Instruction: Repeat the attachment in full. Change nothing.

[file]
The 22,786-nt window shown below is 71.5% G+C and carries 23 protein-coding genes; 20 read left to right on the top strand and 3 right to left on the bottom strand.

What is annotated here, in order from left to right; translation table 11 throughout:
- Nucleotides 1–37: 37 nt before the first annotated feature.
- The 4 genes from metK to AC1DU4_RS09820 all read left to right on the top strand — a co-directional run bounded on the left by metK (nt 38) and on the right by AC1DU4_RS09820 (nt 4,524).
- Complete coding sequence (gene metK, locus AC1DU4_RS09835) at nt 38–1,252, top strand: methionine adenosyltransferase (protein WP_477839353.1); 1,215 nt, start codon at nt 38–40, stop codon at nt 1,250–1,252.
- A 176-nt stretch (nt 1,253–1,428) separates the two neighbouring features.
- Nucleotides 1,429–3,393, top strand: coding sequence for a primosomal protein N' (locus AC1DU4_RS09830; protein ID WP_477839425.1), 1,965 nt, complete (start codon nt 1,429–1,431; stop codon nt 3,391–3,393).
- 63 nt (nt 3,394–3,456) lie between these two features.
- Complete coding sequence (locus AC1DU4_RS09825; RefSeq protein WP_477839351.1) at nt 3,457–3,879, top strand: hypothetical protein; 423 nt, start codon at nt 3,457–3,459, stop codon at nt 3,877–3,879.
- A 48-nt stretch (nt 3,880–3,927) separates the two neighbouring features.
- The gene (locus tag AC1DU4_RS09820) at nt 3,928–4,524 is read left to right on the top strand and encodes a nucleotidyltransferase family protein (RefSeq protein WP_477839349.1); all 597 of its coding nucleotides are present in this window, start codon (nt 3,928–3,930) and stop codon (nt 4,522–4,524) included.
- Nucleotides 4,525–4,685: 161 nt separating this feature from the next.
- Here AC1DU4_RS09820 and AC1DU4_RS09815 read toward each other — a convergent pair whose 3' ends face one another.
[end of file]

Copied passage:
The 22,786-nt window shown below is 71.5% G+C and carries 23 protein-coding genes; 20 read left to right on the top strand and 3 right to left on the bottom strand.

What is annotated here, in order from left to right; translation table 11 throughout:
- Nucleotides 1–37: 37 nt before the first annotated feature.
- The 4 genes from metK to AC1DU4_RS09820 all read left to right on the top strand — a co-directional run bounded on the left by metK (nt 38) and on the right by AC1DU4_RS09820 (nt 4,524).
- Complete coding sequence (gene metK, locus AC1DU4_RS09835) at nt 38–1,252, top strand: methionine adenosyltransferase (protein WP_477839353.1); 1,215 nt, start codon at nt 38–40, stop codon at nt 1,250–1,252.
- A 176-nt stretch (nt 1,253–1,428) separates the two neighbouring features.
- Nucleotides 1,429–3,393, top strand: coding sequence for a primosomal protein N' (locus AC1DU4_RS09830; protein ID WP_477839425.1), 1,965 nt, complete (start codon nt 1,429–1,431; stop codon nt 3,391–3,393).
- 63 nt (nt 3,394–3,456) lie between these two features.
- Complete coding sequence (locus AC1DU4_RS09825; RefSeq protein WP_477839351.1) at nt 3,457–3,879, top strand: hypothetical protein; 423 nt, start codon at nt 3,457–3,459, stop codon at nt 3,877–3,879.
- A 48-nt stretch (nt 3,880–3,927) separates the two neighbouring features.
- The gene (locus tag AC1DU4_RS09820) at nt 3,928–4,524 is read left to right on the top strand and encodes a nucleotidyltransferase family protein (RefSeq protein WP_477839349.1); all 597 of its coding nucleotides are present in this window, start codon (nt 3,928–3,930) and stop codon (nt 4,522–4,524) included.
- Nucleotides 4,525–4,685: 161 nt separating this feature from the next.
- Here AC1DU4_RS09820 and AC1DU4_RS09815 read toward each other — a convergent pair whose 3' ends face one another.